Humans are extremely susceptible to the power of repetition.
As the infamous saying goes – repeat a lie often enough, and people will believe it.
In the business world, we often think of this as a powerful marketing tool or strategy. This is, after all, why we develop core or key messages. We hope that if we repeat the same, clear, concise messages time and again, our target customers will believe them.
Indeed, politicians put this little cognitive blip to work as often as possible.
However, in recent years the near cult-like adoption of ‘emotional equities’ has led some companies to overlook the ‘functional equities’ of their brand.
They believe their own marketing hype – and this creates a number of risks.
Perhaps no company brings this to mind more tangibly than Apple in the post-Jobs era.
A company once known for producing truly innovative products has, most recently, released a series of phones that are nearly identical to previous models, a screen produced by another company, and a litany of updates and add-ons that – at best – bring Apple products up to par with existing competitor products.
The Apple brand can probably lay claim to having one of, if not the, strongest suit of emotional brand equities out there – but growing dissatisfaction with the actual performance of the products suggests that the power of repetition has limits.
Indeed, psychology has something to say about this, too. A recent Vanderbilt study found that whilst participants were likely to believe inaccurate information, presented repeatedly, over their own preexisting knowledge (for instance, that Oslo is the capital of Finland) the introduction of critical skepticism could weaken the effect.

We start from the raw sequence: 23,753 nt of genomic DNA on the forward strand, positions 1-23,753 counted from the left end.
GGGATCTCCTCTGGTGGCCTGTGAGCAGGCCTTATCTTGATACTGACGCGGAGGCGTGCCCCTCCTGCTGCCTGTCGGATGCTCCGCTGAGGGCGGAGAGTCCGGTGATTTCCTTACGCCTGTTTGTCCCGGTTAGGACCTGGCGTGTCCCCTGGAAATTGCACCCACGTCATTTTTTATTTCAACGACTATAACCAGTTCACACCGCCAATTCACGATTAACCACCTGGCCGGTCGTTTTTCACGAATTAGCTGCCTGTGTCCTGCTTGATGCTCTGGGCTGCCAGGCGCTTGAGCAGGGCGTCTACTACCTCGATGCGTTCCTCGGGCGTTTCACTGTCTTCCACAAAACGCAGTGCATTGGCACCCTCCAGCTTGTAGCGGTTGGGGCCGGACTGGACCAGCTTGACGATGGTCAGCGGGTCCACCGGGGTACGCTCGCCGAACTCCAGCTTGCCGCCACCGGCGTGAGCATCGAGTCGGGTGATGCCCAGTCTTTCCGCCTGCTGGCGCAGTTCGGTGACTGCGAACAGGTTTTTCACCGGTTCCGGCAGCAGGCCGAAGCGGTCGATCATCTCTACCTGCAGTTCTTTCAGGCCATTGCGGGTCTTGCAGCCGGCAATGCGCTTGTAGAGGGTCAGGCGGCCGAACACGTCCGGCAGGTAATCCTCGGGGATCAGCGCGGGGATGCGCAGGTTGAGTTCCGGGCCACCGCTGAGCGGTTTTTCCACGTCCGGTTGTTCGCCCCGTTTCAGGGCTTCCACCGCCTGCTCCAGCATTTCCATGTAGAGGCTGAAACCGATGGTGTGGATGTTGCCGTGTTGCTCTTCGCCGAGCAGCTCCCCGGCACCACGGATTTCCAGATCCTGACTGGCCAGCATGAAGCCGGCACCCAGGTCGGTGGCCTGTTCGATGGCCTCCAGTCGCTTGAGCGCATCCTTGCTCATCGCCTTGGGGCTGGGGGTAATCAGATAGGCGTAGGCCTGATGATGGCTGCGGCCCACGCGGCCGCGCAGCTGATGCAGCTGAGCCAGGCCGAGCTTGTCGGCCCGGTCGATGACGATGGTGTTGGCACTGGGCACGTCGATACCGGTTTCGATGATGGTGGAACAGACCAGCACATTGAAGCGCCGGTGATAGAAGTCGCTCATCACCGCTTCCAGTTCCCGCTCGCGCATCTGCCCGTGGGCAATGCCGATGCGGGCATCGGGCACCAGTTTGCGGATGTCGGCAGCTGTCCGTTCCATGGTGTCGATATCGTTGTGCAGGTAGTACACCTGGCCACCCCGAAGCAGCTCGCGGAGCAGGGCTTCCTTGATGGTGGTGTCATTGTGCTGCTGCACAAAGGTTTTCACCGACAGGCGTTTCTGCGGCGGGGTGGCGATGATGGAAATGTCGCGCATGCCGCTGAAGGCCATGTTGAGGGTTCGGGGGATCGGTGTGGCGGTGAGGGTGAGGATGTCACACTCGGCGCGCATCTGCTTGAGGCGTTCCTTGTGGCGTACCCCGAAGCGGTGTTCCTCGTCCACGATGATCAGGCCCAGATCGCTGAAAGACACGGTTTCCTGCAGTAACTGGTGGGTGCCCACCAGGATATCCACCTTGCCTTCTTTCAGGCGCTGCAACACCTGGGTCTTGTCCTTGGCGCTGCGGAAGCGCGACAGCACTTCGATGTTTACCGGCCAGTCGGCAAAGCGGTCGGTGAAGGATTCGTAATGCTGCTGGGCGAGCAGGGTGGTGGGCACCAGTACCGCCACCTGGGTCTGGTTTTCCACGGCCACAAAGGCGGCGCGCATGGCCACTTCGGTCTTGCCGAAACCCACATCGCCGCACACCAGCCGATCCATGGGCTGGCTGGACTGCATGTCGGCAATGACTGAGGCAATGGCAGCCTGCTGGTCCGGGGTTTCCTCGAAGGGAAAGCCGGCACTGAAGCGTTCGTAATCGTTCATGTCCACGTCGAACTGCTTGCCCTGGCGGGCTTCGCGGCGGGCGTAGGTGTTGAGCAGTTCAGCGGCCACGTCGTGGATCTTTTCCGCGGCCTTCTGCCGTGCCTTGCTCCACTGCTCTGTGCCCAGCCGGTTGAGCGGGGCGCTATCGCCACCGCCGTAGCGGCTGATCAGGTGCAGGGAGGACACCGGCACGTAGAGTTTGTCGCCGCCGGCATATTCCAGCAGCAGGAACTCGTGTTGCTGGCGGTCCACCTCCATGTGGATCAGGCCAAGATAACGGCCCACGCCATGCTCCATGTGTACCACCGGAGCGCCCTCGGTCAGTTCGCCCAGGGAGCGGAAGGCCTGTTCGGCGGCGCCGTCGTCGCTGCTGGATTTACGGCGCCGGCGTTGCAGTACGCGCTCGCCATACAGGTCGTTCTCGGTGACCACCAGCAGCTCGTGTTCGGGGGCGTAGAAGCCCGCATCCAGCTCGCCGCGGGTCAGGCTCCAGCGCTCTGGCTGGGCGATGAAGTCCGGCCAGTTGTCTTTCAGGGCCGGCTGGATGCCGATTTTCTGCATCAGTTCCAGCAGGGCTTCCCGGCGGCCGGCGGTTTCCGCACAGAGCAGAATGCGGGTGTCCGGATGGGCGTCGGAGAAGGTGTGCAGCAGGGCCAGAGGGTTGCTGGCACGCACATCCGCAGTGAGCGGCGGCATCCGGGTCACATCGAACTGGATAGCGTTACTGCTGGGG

Where the veracity of the repeated information was brought to question, the truth could win out over the oft repeated, misinformation.
So what does this all mean?
For a start, Apple became known as an innovative brand because its product designers were front-and-center. They were encouraged to dream up, design, and produce innovative and exciting products. Brand and marketing was there to refine, amplify, and repeat that message until it was taken as a global truth.
Today, one could argue that Apple’s design takes a back seat to its sales and marketing – that it has flip-flopped the very process that made it so successful.
Marketing matters, of course. But it is critical that companies take a step back, once in a while, to reflect honestly on the quality of their products and services.
Apple believed its own hype, and it’s paying the price.
Melyn McKay is a socio-cultural anthropologist and a partner at Monticello LLP.